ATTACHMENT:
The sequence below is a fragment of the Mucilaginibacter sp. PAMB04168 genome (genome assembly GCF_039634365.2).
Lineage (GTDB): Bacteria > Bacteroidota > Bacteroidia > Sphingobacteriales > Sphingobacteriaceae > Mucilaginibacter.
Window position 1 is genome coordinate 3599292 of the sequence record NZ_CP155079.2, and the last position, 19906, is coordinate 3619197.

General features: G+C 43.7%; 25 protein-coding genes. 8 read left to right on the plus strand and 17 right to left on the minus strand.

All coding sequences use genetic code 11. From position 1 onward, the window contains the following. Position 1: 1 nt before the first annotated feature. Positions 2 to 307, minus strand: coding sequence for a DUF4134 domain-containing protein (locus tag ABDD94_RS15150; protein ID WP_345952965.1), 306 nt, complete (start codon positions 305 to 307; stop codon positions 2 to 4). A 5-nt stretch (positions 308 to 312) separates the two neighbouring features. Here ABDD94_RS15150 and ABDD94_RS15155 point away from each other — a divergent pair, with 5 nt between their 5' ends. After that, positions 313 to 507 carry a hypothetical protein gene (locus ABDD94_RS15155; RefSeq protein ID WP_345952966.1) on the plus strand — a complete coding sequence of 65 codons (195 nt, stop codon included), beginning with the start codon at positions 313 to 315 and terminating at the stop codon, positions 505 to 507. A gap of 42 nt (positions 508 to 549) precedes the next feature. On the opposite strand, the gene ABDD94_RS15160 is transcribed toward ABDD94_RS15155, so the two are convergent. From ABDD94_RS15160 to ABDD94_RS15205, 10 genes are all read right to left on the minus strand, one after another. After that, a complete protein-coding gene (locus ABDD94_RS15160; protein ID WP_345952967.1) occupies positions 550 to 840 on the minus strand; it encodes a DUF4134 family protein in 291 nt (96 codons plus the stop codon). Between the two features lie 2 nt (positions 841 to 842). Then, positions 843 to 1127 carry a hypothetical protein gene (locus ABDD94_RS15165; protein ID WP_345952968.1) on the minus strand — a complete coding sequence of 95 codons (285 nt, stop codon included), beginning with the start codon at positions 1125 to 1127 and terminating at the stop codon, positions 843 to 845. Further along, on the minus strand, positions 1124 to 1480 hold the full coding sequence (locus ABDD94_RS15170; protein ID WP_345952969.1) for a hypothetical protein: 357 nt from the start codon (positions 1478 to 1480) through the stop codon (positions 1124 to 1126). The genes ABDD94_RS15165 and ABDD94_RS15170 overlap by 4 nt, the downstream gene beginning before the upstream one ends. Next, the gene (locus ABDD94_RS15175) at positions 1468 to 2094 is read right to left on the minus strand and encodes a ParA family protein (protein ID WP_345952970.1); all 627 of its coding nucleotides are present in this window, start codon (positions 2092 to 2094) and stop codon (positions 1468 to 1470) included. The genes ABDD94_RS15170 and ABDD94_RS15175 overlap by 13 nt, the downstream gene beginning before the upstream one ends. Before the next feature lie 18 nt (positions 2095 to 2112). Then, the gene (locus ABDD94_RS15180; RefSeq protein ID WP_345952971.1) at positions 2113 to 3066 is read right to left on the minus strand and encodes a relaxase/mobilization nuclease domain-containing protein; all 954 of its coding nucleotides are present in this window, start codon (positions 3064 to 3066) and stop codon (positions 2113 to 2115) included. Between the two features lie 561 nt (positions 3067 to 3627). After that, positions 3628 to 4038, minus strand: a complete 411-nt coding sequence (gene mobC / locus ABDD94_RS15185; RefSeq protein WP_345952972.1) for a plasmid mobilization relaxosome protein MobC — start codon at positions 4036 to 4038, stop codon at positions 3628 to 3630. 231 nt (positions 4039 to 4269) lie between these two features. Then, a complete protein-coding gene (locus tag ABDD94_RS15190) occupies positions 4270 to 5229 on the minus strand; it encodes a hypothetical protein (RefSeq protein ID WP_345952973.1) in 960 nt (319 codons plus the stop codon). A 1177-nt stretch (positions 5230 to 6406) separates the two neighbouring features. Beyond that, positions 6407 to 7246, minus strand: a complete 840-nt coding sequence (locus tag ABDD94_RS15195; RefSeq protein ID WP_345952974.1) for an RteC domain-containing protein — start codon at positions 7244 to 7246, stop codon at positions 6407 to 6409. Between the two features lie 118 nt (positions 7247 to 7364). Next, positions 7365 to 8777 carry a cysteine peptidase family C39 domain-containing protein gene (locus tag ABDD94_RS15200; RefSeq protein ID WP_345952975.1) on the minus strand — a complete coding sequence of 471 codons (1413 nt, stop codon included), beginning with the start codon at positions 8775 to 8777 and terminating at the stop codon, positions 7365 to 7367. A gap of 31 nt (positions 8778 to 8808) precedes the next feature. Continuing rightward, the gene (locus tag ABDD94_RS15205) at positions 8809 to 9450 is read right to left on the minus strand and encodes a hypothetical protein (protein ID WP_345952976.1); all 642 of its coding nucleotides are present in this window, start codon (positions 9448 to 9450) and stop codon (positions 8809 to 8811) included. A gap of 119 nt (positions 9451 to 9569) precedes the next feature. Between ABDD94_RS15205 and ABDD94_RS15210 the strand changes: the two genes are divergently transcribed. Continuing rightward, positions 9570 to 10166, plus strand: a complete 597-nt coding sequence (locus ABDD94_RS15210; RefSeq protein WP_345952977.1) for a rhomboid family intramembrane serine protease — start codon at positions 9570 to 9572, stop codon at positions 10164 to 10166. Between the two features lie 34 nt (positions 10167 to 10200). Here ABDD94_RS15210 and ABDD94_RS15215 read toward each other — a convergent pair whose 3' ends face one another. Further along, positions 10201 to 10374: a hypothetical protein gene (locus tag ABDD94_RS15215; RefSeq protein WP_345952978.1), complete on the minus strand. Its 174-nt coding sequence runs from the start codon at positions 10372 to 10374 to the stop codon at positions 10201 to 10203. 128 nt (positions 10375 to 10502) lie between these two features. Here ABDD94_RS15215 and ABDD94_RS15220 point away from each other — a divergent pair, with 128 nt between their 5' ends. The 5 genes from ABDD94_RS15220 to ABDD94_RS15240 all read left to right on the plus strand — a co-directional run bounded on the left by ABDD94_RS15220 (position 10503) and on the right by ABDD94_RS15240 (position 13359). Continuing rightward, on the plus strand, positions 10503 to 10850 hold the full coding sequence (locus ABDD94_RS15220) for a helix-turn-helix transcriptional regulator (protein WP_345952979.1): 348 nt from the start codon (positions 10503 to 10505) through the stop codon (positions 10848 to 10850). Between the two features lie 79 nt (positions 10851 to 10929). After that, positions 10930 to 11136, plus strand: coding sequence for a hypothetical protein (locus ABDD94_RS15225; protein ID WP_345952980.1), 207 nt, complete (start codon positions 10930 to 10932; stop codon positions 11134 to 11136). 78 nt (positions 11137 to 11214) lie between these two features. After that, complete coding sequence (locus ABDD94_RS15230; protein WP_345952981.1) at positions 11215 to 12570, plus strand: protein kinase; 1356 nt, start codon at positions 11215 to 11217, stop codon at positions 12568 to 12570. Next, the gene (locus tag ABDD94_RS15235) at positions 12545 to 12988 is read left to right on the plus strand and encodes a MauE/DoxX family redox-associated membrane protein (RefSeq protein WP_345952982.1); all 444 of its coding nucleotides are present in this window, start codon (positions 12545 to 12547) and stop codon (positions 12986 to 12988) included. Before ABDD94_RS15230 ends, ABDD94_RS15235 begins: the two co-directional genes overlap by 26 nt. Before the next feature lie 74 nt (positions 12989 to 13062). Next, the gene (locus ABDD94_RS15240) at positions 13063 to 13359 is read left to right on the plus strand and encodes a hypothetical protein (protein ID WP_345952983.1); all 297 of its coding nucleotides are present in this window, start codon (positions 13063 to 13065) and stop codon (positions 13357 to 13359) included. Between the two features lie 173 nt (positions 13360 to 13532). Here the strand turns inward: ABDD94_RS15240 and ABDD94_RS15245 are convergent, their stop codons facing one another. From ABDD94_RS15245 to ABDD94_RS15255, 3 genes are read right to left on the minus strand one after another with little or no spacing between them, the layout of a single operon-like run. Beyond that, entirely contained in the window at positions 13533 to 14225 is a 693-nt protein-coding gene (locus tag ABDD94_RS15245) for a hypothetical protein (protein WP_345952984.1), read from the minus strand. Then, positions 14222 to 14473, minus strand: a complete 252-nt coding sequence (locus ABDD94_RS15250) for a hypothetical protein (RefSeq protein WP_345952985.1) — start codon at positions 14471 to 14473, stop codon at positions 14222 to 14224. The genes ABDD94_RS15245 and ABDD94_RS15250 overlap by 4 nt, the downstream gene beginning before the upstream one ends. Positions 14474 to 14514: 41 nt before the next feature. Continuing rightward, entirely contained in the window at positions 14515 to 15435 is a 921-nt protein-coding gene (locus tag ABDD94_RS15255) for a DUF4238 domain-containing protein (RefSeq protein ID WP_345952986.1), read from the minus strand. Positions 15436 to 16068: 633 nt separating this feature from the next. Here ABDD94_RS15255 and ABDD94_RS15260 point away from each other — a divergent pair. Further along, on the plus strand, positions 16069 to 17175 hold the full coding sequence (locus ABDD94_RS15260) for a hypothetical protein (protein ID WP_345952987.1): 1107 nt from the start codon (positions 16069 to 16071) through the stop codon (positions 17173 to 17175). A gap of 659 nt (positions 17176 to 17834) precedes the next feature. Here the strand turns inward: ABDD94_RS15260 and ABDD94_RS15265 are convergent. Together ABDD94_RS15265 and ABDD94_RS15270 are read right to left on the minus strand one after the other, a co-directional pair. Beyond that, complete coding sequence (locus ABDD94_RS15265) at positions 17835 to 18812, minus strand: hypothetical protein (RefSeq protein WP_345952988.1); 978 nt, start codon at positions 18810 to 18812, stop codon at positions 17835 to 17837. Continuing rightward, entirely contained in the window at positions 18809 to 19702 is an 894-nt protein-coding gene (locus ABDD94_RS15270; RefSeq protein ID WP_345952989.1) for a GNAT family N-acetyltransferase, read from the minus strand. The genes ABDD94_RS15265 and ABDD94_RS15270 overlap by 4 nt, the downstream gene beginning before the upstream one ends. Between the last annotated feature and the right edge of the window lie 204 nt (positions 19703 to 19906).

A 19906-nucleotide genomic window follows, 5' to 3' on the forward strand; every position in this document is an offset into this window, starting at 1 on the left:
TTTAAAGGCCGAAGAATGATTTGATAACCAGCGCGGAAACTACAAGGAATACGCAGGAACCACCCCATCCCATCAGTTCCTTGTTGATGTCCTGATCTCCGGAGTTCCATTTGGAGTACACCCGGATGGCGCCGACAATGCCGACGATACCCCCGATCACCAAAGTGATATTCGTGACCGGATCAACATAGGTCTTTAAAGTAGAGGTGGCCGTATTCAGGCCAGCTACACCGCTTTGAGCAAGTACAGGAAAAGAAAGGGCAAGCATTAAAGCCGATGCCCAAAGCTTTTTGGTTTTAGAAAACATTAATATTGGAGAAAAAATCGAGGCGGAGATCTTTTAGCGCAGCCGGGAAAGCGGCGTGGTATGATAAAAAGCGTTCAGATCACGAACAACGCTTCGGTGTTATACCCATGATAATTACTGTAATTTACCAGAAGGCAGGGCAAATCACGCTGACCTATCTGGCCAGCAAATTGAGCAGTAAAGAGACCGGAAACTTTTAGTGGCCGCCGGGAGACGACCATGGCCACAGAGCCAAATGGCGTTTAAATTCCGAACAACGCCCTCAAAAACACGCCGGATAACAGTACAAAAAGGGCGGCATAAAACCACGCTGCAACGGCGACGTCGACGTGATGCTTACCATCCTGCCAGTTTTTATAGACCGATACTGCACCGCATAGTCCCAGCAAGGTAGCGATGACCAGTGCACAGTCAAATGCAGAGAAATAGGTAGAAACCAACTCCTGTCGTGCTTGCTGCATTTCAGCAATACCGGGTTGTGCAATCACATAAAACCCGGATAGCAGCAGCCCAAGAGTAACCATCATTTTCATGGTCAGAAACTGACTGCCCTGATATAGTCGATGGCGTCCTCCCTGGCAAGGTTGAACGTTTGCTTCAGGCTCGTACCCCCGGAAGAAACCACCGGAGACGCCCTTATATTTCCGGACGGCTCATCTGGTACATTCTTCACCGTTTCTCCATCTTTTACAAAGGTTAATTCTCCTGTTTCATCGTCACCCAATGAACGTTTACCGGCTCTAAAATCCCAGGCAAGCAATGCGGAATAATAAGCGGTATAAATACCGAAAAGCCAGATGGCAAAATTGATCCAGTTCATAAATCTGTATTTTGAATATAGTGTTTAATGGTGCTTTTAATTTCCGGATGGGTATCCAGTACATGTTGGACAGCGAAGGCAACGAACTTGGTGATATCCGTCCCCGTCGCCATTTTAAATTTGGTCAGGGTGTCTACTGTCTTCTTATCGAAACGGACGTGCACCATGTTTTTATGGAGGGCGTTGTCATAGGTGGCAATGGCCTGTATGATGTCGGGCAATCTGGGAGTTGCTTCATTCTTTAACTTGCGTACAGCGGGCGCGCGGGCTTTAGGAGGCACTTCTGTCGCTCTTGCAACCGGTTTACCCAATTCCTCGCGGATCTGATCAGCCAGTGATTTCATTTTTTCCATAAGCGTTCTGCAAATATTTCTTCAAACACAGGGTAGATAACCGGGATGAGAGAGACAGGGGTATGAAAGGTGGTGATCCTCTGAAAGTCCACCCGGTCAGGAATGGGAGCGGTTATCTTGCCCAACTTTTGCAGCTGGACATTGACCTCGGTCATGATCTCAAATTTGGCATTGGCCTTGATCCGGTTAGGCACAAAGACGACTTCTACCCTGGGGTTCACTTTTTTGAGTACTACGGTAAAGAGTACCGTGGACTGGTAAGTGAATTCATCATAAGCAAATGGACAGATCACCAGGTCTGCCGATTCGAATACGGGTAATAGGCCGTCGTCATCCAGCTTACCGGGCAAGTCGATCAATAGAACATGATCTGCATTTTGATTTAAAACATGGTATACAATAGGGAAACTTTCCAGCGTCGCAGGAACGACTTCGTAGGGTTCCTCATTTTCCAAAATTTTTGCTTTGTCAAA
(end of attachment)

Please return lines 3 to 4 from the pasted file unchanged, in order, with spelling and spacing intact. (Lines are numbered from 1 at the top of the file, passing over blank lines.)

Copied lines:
Window position 1 is genome coordinate 3599292 of the sequence record NZ_CP155079.2, and the last position, 19906, is coordinate 3619197.

General features: G+C 43.7%; 25 protein-coding genes. 8 read left to right on the plus strand and 17 right to left on the minus strand.